This returns the distance from point p to the line segment with the endpoints a and b. This is probably my favorite function thanks to its sheer usefulness for SDF modeling. It is also dimension-agnostic. You can change the vec3 to vec2 in the function declaration and it will become the line distance in 2 dimensions.

Memorization

To make this clearer, I'm going to add one extra line to the function which should explain how it goes about computing the line distance:

float linedist(vec3 p, vec3 a, vec3 b) {
  float k = dot(p-a, b-a)/dot(b-a,b-a);
  vec3 closest_point_on_line = mix(a, b, clamp(k, 0, 1));
  return distance(p, closest_point_on_line);
}

The function finds the point on the line that is closest to p, and then returns the distance to it. This is done by projecting the point onto the line, and clamping it's projection so it is between the endpoints. If we excluded the clamp(k, 0, 1) code and just passed in k, what we'd get is the closest point on the infinite line between a and b. This is also a useful function to know.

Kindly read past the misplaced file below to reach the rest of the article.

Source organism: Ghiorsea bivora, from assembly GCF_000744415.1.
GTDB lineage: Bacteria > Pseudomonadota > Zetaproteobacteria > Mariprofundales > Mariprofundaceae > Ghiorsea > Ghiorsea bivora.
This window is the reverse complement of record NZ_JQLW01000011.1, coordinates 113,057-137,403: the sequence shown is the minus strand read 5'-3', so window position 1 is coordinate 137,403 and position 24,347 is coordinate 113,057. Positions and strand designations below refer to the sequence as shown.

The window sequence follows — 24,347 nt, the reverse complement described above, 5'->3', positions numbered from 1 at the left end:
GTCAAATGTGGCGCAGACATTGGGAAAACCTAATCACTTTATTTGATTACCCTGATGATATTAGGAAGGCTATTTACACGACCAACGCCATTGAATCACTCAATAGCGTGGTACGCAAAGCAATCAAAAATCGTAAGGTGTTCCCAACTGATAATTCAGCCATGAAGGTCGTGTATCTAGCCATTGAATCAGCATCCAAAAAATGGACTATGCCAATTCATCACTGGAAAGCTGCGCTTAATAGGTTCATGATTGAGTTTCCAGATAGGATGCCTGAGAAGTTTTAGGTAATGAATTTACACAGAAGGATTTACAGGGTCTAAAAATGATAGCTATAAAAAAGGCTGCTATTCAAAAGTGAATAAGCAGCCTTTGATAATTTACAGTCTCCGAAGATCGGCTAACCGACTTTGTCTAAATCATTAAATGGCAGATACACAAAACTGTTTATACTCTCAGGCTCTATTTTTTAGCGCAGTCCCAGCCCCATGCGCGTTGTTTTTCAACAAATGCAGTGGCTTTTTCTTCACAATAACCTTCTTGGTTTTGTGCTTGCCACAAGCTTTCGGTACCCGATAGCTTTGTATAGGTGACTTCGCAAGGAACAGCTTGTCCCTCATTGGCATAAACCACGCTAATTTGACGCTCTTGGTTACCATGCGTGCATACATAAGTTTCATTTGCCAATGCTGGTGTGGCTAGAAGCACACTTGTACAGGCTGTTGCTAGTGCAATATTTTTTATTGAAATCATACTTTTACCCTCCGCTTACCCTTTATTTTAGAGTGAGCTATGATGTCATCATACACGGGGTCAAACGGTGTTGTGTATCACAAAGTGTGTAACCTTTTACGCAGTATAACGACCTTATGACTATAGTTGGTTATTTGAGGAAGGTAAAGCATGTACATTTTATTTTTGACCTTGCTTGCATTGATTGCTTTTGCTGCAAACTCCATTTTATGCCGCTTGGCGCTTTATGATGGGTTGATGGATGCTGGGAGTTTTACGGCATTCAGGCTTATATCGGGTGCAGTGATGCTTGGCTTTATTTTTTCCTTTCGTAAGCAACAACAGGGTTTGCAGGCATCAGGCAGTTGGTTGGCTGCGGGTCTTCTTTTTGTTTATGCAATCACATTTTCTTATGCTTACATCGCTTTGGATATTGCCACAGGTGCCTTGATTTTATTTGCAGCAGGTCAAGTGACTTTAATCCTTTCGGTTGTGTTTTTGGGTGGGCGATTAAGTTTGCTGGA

The actual memorization of this is rather annoying because of the dot(p-a, b-a)/dot(b-a, b-a) part. I find that I forget if it is b-a or a-b. Here's a simple way to remember it. While typing out this function, just "BAAA" like a sheep to yourself. Problem solved. You can even memorize the whole line this way. "PAA! BAA!", then "BAA BAA!!!"

This is you now.

You can remember the rest by recalling that a mix of two points in 3d space is on the line between them. So we need to clamp k to 0 and 1, and mix a and b so that we get a point between the two of them. Then take the distance between the resulting point and p and we're done!